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Fear is a great motivator. The insurance industry uses it everyday to play on people'e emotions. General Patton from my understanding was not real warm and fuzzy. The greatest coaches throughout sports were not ones to mince their words, or sit their players, let alone even trade them. The stock market manipulators use fear to drive the trading psychology and is called the volatility index.

One of the great motivators that any man or woman hs heard as they were small children, "Just wait till your Dad gets home". Need I say more?

General Powell did what any man in his position would have done based on the IMMEDIATE information he had available. Gen. Powell is an honorable man with integrity but he has even seen the light. We have all been convinced there are only cetain logical steps we should make based on a trust or belief in a system or a person. We have stopped relying on our instincts and have adopted the herd mentality.

Until we can retrace our lives back to a point in our life where conviction, integrity and belief are the mantra of our decisions; than we would not need a motivator or someone to grind on us. It would be second nature and we would invariably adopt a like mindset with little explanation and/or inflammatory debate.

Posted by: jakesfriend1 | August 19, 2009 7:28 AM
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For sure, could this be why Col. Haith didn't make general?

Posted by: HassanAliAl-Hadoodi | August 19, 2009 6:52 AM
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Duty, honor, and loyalty are all nice shiny words that the German Wehrmacht leadership used to justify their blind obedience to Hitler. Having the fortitude to question and challenge authority is much more coragous than a soldier's blind obedience to follow orders.

Posted by: kschur1 | August 19, 2009 6:48 AM
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Mike Haith

I totally agree with you, the leader should inspire rather than resort to fear and intimidation.
But are there exceptions to the rule?
My uncle was a long time assistant football coach in college(25 years)and with the Redskins (15 Years) once told me when I asked why Lombardi was successful--- "fear"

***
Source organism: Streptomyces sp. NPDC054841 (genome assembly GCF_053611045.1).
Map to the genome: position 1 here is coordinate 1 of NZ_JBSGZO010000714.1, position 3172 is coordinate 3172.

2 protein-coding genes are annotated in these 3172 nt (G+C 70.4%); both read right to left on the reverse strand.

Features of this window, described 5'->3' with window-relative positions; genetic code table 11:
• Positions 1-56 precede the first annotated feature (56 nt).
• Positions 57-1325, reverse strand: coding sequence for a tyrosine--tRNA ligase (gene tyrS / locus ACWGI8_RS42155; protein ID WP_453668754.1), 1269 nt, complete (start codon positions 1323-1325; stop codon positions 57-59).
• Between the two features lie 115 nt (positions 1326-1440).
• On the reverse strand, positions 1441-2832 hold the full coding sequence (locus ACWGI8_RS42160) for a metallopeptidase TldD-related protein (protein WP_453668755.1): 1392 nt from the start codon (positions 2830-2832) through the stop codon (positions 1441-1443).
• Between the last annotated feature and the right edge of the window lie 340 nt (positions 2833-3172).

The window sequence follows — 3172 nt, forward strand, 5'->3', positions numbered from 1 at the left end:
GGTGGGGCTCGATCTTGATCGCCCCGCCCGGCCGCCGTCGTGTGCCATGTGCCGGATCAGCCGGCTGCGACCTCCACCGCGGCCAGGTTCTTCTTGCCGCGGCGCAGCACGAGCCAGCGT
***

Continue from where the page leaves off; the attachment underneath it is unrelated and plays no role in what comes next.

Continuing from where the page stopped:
and that seems to be a major reason behind the success of Bill Parcells.
What's your opinion?

Posted by: Tom57 | August 19, 2009 2:41 AM
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Thank you Col. Haith for your wise words on the costs of toxic leaders and the benefits of leadership that is inspirational rather than leadership based on fear. I encourage folks to pick up Jean Lipman-Blumen's book, "The Allure of Toxic Leaders," which has many positive ideas for making the workplace and society a less toxic place. As well as explicating the costs and consequences-- political and social-- of maintaining a system that is toxic to an organization's and society's health.

Ultimately, toxic leadership is inimical to democracy and toxic to citizens' and employees' health, ability to contribute, and psychological well-being. It also empowers bullies and socio-paths, even when those who go along to get along, or have a misplaced loyalty to hierarchical authority, like General Powell, are neither bullies or socio-paths themselves.

Posted by: Jeff-for-progress | August 19, 2009 2:40 AM
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"Powell's support of the decision to invade Iraq was motivated more by loyalty rather than integrity". He chose to serve Bush rather than his country. What's a shame!

Posted by: K30a | August 19, 2009 12:21 AM